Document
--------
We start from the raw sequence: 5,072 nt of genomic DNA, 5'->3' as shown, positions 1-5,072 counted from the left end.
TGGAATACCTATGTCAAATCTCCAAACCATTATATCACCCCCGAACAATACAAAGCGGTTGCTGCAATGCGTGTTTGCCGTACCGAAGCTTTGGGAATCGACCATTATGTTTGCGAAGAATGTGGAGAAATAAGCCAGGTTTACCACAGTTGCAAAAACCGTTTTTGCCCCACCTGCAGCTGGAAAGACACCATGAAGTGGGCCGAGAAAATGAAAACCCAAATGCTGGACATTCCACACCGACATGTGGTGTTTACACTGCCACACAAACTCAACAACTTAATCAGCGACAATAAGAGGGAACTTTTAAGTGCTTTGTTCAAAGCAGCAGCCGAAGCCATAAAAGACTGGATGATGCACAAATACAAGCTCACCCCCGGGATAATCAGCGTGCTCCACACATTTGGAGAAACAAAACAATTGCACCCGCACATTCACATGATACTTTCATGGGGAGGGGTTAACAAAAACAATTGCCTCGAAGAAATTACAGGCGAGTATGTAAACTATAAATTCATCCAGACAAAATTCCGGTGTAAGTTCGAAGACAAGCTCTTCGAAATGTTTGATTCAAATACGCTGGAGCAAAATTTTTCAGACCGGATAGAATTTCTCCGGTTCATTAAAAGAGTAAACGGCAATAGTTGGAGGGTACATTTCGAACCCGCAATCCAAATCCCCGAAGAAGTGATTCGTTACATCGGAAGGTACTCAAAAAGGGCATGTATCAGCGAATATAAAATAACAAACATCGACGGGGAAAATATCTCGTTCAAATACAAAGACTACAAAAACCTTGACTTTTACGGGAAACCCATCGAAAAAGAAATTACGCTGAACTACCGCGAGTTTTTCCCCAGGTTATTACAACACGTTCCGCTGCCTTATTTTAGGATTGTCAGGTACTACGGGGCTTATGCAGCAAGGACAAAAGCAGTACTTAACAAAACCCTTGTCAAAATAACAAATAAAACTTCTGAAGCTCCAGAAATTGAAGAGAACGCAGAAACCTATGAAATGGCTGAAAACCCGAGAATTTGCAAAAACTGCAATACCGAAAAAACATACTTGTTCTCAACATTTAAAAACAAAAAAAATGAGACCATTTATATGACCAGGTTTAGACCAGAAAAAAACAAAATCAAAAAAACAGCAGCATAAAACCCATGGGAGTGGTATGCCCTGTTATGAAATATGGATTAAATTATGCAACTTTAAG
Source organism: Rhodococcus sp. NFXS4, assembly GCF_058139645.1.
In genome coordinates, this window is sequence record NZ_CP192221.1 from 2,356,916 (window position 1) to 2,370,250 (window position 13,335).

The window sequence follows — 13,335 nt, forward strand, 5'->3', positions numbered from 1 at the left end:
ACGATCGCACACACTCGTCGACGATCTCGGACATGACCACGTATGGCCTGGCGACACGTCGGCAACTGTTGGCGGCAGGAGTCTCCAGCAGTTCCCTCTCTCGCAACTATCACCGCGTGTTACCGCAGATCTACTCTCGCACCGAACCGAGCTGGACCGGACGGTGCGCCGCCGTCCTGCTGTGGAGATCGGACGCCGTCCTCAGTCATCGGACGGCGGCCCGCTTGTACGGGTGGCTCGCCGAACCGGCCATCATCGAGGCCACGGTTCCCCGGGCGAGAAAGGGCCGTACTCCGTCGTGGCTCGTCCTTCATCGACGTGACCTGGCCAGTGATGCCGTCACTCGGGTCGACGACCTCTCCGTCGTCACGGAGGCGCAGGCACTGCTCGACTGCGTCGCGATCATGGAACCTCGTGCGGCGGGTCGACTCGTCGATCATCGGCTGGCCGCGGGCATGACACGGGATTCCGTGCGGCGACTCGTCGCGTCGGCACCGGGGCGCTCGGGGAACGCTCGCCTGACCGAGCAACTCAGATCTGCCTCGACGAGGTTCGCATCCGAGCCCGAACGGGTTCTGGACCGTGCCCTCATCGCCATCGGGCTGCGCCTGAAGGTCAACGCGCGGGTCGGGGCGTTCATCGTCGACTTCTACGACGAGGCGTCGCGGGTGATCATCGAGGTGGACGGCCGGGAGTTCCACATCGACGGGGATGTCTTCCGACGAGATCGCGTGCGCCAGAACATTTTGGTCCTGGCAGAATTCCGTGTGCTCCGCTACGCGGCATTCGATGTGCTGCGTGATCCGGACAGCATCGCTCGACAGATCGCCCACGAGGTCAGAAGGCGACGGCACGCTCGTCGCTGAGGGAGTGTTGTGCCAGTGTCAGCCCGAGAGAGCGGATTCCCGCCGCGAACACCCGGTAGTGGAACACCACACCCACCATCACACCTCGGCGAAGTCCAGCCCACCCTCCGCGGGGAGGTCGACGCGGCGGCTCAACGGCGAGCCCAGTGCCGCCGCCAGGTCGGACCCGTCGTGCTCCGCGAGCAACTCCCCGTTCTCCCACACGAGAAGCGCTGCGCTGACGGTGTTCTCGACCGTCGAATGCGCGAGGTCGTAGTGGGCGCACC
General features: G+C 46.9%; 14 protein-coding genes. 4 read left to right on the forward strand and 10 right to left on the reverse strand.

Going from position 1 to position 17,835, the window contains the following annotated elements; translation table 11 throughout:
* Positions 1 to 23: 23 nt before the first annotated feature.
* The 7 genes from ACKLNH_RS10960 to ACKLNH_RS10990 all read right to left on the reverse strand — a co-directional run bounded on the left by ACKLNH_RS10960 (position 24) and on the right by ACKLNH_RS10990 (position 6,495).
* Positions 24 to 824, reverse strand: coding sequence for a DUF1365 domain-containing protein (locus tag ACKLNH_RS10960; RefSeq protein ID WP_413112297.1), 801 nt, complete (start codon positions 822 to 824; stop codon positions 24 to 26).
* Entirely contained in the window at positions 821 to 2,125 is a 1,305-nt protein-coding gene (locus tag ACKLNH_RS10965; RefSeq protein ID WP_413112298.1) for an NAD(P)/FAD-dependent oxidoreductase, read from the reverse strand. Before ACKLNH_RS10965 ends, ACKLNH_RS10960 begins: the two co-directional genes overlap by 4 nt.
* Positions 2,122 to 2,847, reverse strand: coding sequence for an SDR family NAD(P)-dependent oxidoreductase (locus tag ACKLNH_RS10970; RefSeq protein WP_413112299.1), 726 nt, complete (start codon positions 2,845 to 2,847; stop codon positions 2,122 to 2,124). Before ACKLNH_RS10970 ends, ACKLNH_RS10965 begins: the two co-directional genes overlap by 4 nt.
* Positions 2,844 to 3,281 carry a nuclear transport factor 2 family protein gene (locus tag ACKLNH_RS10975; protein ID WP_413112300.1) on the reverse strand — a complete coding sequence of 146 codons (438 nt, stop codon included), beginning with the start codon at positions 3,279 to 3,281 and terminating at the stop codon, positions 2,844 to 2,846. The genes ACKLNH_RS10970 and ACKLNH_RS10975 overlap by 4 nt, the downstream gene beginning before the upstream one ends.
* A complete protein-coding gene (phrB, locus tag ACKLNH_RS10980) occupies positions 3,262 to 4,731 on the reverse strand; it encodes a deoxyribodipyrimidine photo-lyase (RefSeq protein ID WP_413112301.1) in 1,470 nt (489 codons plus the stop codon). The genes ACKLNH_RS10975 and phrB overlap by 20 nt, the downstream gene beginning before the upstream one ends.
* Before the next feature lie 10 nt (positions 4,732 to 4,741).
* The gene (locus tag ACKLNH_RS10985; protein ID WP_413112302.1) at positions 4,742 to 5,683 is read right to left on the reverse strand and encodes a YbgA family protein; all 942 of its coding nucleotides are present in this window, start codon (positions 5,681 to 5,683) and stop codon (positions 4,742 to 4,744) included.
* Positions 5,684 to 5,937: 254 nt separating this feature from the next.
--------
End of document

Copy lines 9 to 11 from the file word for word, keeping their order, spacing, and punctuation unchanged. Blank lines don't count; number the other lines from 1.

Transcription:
* Positions 1 to 23: 23 nt before the first annotated feature.
* The 7 genes from ACKLNH_RS10960 to ACKLNH_RS10990 all read right to left on the reverse strand — a co-directional run bounded on the left by ACKLNH_RS10960 (position 24) and on the right by ACKLNH_RS10990 (position 6,495).
* Positions 24 to 824, reverse strand: coding sequence for a DUF1365 domain-containing protein (locus tag ACKLNH_RS10960; RefSeq protein ID WP_413112297.1), 801 nt, complete (start codon positions 822 to 824; stop codon positions 24 to 26).